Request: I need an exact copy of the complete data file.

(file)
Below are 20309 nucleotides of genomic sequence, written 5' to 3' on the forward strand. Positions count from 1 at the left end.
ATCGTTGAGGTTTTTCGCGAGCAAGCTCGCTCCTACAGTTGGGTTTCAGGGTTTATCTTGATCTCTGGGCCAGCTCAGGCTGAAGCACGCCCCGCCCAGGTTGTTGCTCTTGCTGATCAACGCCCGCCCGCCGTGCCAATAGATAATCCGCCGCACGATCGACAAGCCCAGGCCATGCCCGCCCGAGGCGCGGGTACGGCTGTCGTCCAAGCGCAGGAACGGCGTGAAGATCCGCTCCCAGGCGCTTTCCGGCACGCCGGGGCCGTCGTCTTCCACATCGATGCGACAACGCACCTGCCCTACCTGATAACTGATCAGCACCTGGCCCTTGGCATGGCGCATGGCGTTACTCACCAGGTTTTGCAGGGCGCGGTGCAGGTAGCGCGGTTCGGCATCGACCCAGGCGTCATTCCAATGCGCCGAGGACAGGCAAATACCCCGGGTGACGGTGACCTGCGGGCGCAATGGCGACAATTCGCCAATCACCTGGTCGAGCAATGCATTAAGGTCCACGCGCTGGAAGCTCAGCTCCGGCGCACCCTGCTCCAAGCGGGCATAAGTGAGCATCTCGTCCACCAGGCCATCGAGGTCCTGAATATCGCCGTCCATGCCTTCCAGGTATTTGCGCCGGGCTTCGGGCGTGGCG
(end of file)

Below are 20309 nucleotides of genomic sequence, written 5' to 3' on the forward strand. Positions count from 1 at the left end.
ATCGTTGAGGTTTTTCGCGAGCAAGCTCGCTCCTACAGTTGGGTTTCAGGGTTTATCTTGATCTCTGGGCCAGCTCAGGCTGAAGCACGCCCCGCCCAGGTTGTTGCTCTTGCTGATCAACGCCCGCCCGCCGTGCCAATAGATAATCCGCCGCACGATCGACAAGCCCAGGCCATGCCCGCCCGAGGCGCGGGTACGGCTGTCGTCCAAGCGCAGGAACGGCGTGAAGATCCGCTCCCAGGCGCTTTCCGGCACGCCGGGGCCGTCGTCTTCCACATCGATGCGACAACGCACCTGCCCTACCTGATAACTGATCAGCACCTGGCCCTTGGCATGGCGCATGGCGTTACTCACCAGGTTTTGCAGGGCGCGGTGCAGGTAGCGCGGTTCGGCATCGACCCAGGCGTCATTCCAATGCGCCGAGGACAGGCAAATACCCCGGGTGACGGTGACCTGCGGGCGCAATGGCGACAATTCGCCAATCACCTGGTCGAGCAATGCATTAAGGTCCACGCGCTGGAAGCTCAGCTCCGGCGCACCCTGCTCCAAGCGGGCATAAGTGAGCATCTCGTCCACCAGGCCATCGAGGTCCTGAATATCGCCGTCCATGCCTTCCAGGTATTTGCGCCGGGCTTCGGGCGTGGCG